Philip Thomas Kenny

son of Lee and Clare Kenny


Philip T. Kenny, the man for whom this Award is named, was a lifelong Omaha resident, a 44-year veteran of the Union Pacific Railroad, an active parishioner of St. Margaret Mary's parish since 1935, and a devoted family man.  He attended Creighton Prep, St. Columbian's seminary in Silver Creek, New York and Cathedral High School.  Born into a large Irish family (8 children) in 1930, Phil grew up during the Depression and learned early the value of faith, hard work and family bonds after his father died tragically in 1936. 

Throughout his life, Phil reveled in music, and from his earliest days sang in the Cathedral and St. Margaret Mary's choirs, for countless weddings, funerals, baptisms and impromptu gatherings and as a soloist at Sunday Mass; he sang lead tenor in the Union Pacific Barbershop Quartet for 20 years, for Omaha's St. Patrick's Day parade and for many other events; his "repertoire" included standard Latin hymns (Ave Maria, Panis Angelicus), Irish Ballads (Galway Bay, Irish Eyes, Danny Boy, MacNamara's Band), railroad songs (I've been Working on the Railroad, The Railroad Comes through the middle of the House,) and others from popular Sinatra tunes to operatic arias.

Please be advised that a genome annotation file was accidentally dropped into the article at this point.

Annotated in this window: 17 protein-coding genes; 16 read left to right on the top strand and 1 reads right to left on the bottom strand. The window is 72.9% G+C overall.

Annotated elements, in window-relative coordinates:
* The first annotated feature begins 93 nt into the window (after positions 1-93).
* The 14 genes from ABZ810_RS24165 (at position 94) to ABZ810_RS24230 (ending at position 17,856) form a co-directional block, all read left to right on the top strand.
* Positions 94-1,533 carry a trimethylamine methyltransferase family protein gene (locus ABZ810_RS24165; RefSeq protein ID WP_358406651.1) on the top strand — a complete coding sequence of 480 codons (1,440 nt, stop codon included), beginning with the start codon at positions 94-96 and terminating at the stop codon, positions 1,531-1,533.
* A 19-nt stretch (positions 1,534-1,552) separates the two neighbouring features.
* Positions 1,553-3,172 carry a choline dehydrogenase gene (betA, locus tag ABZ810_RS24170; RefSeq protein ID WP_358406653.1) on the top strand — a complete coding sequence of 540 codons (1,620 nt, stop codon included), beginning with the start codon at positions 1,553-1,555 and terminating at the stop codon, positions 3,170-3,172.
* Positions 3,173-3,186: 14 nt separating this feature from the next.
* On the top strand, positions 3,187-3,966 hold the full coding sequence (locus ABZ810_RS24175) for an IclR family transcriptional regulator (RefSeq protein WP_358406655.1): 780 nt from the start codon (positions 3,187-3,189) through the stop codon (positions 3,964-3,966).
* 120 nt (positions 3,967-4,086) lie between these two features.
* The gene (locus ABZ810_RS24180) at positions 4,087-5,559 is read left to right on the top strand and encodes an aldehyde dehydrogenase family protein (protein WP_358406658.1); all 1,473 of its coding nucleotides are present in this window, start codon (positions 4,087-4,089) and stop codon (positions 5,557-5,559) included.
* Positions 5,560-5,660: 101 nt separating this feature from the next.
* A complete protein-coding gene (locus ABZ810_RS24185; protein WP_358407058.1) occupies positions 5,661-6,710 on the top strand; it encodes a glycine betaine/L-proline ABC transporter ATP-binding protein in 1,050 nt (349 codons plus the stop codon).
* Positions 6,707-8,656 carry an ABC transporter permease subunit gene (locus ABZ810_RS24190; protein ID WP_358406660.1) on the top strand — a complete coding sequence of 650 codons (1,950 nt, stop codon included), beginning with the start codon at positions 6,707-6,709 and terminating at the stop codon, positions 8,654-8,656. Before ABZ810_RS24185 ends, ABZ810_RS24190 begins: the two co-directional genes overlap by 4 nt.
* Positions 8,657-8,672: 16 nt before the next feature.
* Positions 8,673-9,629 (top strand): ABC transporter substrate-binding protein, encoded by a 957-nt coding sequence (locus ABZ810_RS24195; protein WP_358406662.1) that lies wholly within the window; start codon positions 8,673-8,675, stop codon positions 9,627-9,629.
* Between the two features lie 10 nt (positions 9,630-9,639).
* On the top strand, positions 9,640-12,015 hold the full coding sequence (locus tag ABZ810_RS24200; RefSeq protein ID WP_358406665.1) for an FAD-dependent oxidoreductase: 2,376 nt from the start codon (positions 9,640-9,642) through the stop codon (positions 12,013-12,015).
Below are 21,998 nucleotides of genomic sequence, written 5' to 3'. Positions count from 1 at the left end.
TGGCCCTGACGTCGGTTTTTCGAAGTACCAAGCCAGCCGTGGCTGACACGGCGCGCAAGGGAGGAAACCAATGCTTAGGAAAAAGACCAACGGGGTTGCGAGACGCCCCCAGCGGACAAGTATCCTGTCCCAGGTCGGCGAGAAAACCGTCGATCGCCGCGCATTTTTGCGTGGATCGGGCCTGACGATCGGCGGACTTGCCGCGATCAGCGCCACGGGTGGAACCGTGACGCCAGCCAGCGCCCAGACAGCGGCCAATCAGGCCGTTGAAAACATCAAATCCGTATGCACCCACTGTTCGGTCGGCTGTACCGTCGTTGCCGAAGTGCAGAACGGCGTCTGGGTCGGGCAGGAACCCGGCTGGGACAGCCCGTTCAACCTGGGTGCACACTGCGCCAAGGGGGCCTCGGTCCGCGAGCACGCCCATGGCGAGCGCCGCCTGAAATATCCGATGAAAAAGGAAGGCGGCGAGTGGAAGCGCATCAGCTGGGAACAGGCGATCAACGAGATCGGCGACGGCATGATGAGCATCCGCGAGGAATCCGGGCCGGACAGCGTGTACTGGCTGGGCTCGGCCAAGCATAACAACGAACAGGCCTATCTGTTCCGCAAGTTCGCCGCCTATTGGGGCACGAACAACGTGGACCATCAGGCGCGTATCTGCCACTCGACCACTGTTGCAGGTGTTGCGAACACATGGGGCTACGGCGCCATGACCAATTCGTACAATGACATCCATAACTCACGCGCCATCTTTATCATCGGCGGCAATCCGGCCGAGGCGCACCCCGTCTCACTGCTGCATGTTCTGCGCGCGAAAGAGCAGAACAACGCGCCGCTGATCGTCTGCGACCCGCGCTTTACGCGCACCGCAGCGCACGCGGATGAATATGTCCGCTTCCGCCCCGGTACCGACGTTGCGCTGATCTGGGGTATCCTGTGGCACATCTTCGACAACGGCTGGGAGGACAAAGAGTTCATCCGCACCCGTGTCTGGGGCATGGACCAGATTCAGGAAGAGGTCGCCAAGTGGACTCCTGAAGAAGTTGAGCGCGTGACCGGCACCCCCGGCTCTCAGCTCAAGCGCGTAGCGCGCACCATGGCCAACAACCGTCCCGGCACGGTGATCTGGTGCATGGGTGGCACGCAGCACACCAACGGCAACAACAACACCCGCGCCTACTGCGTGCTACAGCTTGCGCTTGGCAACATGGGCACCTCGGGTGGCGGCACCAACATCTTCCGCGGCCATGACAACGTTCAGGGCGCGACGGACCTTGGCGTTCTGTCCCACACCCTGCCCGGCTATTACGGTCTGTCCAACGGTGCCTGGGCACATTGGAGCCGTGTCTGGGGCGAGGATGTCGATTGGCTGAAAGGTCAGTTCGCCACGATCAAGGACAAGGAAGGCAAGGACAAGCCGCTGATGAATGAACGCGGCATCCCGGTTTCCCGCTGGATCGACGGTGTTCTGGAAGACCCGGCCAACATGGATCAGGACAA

Though his musical talents were primarily vocal (Phil had a sweet Irish tenor voice), he prided himself on being self-taught at the piano (credit to his sister

Rosanne) and could play "by ear" a wide selection of Beethoven sonatas, Bach and Mozart minuets and many popular and hymnal songs without ever learning to read music.  Family and friends would say of Phil that, from morning to night, he had the beauty of music enriching his life and those around him; he would always have a tune in play, always have a song to sing, a lilt to whistle, a chord to strike. 

On a cold day in November 2007, Phil Kenny died after a long illness, with family by his side, with his daughter holding his hand and praying the Anima Christi with him. Some would say with Don McLean that on that day, for many, the music died.  Phil would say NO, and would hope this Award will help a young Prep lad keep the music alive for that young man's friends, family and faith.

By Thomas J. Kenny